9 May 2023
A transformer, also known as a “trafo,” is a device responsible for altering the characteristics of electrical energy to the desired values.
The term “trafo” is derived from the English word “transformer,” and its Turkish equivalent is “dönüştürücü,” meaning “converter.” As the name implies, transformers are used for the conversion of electrical energy.
In short, transformers provide electromagnetic induction to the existing electrical current between two or more circuits.
What Is the Purpose of a Transformer?
The primary purposes of transformers involve achieving energy transfer between two or more circuits through electromagnetic induction. To enable the transmission of electrical energy over long distances, transformers increase the voltage. Voltage is raised while keeping the current at a level where it does not cause any harm.
This allows the electrical current to be transmitted at the desired intensity and dimensions.
Therefore, transformers are utilized to adjust the level of current or voltage within an electrical circuit.
Transformers designed for energy distribution and transmission come in various types to meet specific needs and applications.
What Are the Types of Transformers?
Transformer types vary depending on their intended applications. Generally used transformer types include:
- Isolation Transformers
- Current Transformers
- Power Transformers
- Distribution Transformers
- Dry-Type Transformers
- Oil-Immersed Transformers
- Voltage Transformers
These transformers have different characteristics depending on their intended applications. When examining the features of transformer types:
Dry-Type and Oil-Immersed Transformers:
Oil-immersed transformers dissipate heat generated inside the transformer to the external environment. This heat dissipation is achieved through oil within the winding.
Especially when dealing with high power levels, they help prevent overheating issues. Oil-immersed transformers are manufactured in two main types: sealed tank and conservator tank. The choice between these types depends on the application area.
The structure of oil-immersed transformers includes:
- Core (also known as the nucleus)
- Tank and cover
- Cable boxes
- Voltage regulator
- Expansion tank
- Other accessories
Air-cooled transformers are typically used in both outdoor and indoor settings. They are commonly found in industrial areas, construction sites, and factories.
Oil-immersed transformers are manufactured with power capacities ranging from 50 to 20,000 KV and system voltages of up to 36 KV.
Dry-type transformers dissipate the heat generated inside the transformer through air cooling. Their key feature is the absence of explosion hazards, making them suitable for crowded environments where people gather.
Dry-type transformers are used in various applications, including schools, hospitals, and shopping centers.
The main difference between oil-immersed and dry-type transformers is the absence of explosion hazards in dry-type transformers. This is why dry-type transformers are preferred in areas with large populations.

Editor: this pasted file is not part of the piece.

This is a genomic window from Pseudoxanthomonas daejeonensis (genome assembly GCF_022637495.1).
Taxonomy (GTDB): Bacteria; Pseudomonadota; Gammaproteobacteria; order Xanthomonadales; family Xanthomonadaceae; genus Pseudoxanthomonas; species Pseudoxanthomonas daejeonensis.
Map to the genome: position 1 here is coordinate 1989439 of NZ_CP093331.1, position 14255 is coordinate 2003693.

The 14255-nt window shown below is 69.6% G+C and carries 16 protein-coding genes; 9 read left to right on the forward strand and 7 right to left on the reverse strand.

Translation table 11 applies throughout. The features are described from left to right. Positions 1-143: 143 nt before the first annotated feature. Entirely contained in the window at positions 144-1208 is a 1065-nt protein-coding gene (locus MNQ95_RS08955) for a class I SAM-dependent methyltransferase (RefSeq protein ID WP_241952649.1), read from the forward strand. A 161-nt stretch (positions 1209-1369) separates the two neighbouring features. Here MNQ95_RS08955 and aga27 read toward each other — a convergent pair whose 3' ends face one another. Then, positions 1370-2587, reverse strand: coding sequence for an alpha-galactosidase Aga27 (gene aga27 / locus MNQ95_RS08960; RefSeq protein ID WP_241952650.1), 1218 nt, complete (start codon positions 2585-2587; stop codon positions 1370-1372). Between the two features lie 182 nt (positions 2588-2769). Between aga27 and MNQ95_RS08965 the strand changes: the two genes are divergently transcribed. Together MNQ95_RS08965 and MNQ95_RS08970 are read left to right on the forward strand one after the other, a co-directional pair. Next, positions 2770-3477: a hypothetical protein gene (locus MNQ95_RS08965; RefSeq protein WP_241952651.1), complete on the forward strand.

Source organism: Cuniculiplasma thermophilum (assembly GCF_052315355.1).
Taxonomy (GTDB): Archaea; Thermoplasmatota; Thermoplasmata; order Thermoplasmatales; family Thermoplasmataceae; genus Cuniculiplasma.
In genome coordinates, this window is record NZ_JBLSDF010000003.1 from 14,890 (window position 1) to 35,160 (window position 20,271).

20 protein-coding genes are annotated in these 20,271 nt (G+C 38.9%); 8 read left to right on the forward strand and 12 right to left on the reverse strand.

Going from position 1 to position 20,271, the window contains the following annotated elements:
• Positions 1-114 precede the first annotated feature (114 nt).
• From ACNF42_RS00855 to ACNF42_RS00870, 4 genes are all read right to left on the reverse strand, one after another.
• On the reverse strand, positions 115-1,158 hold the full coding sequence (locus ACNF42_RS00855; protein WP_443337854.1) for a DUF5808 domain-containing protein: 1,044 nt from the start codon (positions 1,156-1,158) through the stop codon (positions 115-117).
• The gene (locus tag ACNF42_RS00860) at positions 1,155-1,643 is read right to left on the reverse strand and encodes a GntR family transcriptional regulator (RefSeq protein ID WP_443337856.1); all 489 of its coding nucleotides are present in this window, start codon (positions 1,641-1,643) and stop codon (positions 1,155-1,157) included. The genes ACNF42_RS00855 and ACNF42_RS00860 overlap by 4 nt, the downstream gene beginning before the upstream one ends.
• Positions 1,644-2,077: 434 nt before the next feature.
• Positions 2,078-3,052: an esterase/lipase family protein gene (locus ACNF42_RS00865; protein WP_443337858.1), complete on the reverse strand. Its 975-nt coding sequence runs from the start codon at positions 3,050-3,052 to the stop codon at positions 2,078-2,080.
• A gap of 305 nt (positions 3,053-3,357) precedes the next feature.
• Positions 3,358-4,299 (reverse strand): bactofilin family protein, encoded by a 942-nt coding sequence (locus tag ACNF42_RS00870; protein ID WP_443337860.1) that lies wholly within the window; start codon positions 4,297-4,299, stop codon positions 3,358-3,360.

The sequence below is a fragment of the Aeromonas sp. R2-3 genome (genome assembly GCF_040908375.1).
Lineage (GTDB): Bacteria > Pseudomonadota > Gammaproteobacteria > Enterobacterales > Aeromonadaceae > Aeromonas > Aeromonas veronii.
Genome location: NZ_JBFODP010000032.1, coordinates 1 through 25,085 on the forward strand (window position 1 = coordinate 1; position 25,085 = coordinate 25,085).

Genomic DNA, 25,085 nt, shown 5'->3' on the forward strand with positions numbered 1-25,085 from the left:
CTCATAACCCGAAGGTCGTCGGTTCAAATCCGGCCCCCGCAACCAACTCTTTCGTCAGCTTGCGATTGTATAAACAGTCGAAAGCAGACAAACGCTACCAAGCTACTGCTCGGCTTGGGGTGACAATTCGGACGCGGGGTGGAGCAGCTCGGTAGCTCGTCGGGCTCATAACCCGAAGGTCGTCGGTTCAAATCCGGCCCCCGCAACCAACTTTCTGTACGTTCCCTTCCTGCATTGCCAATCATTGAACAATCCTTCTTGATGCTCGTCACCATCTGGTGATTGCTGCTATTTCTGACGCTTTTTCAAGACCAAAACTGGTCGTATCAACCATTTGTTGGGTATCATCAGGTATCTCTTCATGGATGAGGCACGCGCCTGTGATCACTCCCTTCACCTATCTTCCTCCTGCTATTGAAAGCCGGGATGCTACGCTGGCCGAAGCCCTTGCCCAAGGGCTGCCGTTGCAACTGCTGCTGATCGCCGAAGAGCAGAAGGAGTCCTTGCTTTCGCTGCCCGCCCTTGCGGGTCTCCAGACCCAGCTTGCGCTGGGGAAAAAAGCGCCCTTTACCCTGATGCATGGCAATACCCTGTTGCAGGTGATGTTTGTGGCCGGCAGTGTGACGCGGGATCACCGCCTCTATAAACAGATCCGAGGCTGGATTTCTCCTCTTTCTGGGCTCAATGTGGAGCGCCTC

Current Transformers (CTs):
Current transformers are typically used in energy consumption measurements and circuit protection systems. They have a feature known as the transformation ratio, which is used to measure the current between circuits. Current transformers multiply the transformation ratio by the current they read and provide the current value for the circuit.
Power transformers are used to maintain voltage frequency stability by altering voltage values. They are made up of thin silicon steel sheets and windings wrapped around the core with insulated conductors.
Power transformers are selected based on different voltage classes. They come in various types, including:
- Low-voltage transformers
- Medium-voltage transformers
- High-voltage transformers
- Extra-high-voltage transformers
Distribution transformers are used to lower the voltage of electrical energy for distribution purposes. They are produced as oil-immersed, hermetically sealed, or dry-type transformers. The choice depends on the specific application and purpose.
Voltage transformers transfer primary circuit voltage to a secondary circuit, allowing for voltage measurement. They reduce the primary voltage to a desired level through magnetic coupling and transfer it to the secondary side.
Isolation transformers are used to establish electrical connections in a circuit without the need for conductors. In the event of a fault in the transformer, the other side of the circuit is isolated.
The Operating Principle of a Transformer
The operating principle of a transformer involves the transmission of electric current from one conductor to another through the intermediary of a magnetic flux.
When alternating current is applied to the transformer, it flows through the primary winding and generates a magnetic field in the core. This magnetic field induces a voltage in the secondary winding by cutting across it. In other words, the voltage applied to the primary is transferred to the secondary, either at the same voltage level, a lower voltage level, or a higher voltage level.
If you found our article titled “What Is a Transformer, and Where Is It Used?” satisfactory, you may also want to take a look at our article titled “Types of Transformers.”
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